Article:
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BREAKING NEWS

Athletics-Brazier runs fastest ever 600m, teen Mu sets U.S. women's record

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(Reuters) - Donavan Brazier romped to the fastest 600 metres ever run and teenager Athing Mu came close to the women's record at the U.S. indoor championships in New York on Sunday.

Former collegiate champion Brazier collected his win in one minute, 13.77 seconds as he wiped more than a second off Kenyan Michael Saruni's 2018 mark of 1:14.79.

Minutes earlier, the 16-year-old Mu came within 0.13 seconds of Russian Olga Kotlyarova's world best of 1:23.44 over the same distance.

Her time of 1:23.57 was a national record and the fastest in 2019.

The 600m is not recognised in world records because it is run infrequently worldwide.

"I was still hungry," said the 21-year-old Brazier, who two weeks ago set a national record in the indoor 800m. "So I went out a little fast and I was able to hang on."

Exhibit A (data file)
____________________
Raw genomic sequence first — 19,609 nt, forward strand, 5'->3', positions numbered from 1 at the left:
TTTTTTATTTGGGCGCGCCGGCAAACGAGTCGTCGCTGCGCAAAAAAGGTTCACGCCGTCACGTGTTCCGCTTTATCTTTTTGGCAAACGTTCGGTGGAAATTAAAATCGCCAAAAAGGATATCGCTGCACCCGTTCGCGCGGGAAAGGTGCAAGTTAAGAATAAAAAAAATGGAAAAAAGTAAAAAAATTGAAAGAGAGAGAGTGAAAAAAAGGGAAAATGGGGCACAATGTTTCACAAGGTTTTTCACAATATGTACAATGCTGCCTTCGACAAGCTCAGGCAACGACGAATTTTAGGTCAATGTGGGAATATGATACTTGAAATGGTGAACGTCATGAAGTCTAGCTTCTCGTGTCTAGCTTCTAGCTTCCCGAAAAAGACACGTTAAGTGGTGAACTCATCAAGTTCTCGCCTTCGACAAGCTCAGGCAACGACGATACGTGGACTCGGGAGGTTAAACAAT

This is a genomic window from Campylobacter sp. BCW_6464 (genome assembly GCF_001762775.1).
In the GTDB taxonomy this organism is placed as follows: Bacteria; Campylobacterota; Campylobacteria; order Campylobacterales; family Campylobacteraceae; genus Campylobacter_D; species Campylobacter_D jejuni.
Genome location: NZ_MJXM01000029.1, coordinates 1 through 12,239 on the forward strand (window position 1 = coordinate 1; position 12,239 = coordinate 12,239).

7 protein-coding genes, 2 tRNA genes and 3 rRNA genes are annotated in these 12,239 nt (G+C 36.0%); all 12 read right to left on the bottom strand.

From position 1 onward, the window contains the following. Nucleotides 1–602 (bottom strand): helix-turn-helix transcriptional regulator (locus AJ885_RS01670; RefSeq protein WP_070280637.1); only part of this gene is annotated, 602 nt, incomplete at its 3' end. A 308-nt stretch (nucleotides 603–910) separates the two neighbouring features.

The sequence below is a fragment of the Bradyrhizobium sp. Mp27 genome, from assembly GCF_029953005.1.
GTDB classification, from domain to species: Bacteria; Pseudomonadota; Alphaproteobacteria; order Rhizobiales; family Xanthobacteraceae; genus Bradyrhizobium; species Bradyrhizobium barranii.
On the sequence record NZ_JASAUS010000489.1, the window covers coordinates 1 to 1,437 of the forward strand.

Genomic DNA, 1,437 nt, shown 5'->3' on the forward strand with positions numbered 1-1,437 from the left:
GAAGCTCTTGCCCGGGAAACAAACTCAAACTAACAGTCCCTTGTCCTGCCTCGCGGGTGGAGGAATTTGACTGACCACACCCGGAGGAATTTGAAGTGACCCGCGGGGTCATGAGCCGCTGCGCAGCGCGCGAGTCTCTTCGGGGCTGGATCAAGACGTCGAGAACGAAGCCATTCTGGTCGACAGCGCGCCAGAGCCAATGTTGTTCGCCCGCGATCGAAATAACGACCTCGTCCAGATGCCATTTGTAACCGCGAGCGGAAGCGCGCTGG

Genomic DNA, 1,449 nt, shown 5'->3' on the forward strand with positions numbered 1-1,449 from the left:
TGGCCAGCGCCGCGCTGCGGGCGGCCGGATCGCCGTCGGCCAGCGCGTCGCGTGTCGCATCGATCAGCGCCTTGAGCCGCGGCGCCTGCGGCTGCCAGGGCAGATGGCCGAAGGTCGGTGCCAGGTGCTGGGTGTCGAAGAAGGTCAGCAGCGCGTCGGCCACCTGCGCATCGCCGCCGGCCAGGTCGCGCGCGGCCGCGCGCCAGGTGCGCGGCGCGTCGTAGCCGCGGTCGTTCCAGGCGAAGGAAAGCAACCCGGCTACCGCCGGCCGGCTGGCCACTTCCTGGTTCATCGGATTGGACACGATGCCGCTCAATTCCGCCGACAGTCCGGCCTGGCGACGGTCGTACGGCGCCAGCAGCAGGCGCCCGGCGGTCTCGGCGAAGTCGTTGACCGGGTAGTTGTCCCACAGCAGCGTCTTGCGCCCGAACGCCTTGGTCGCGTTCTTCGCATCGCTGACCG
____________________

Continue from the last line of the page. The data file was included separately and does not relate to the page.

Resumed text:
Mu's triumph was perhaps more stunning given her age and the way she won. The long-striding 2018 Youth Olympic Games silver medallist turned back six-time collegiate champion Raevyn Rogers' challenge and sprinted home.

"I am just blown away," said the teenager. "I don't know what I can do anymore."

Sharika Nelvis came from behind to win the women's 60m hurdles in 7.85 seconds, the year's fastest time, and Olympian Devon Allen claimed the men's race in 7.60 seconds.

The 60m sprints went to Demek Kemp (6.55) and Shania Collins (7.16).

Shelby Houlihan, beaten in the mile on Saturday, added another 2019 best when she won the two mile in 9:31.38.

Olympian Clayton Murphy prevailed in the men's 1,000m in 2:20.36, Katie Nageotte cleared 4.81m to defend her women's pole vault title and Keturah Orji took the triple jump with a best of 14.55m.

With no world indoor championships this year, only a limited number of U.S. elite performers competed in the meeting.

The late scheduling of the outdoor world championships, which will take place in Doha in September, also has affected indoor participation this year with many athletes choosing to train instead.

(Reporting by Gene Cherry in Raleigh, North Carolina; Editing by Ian Ransom)

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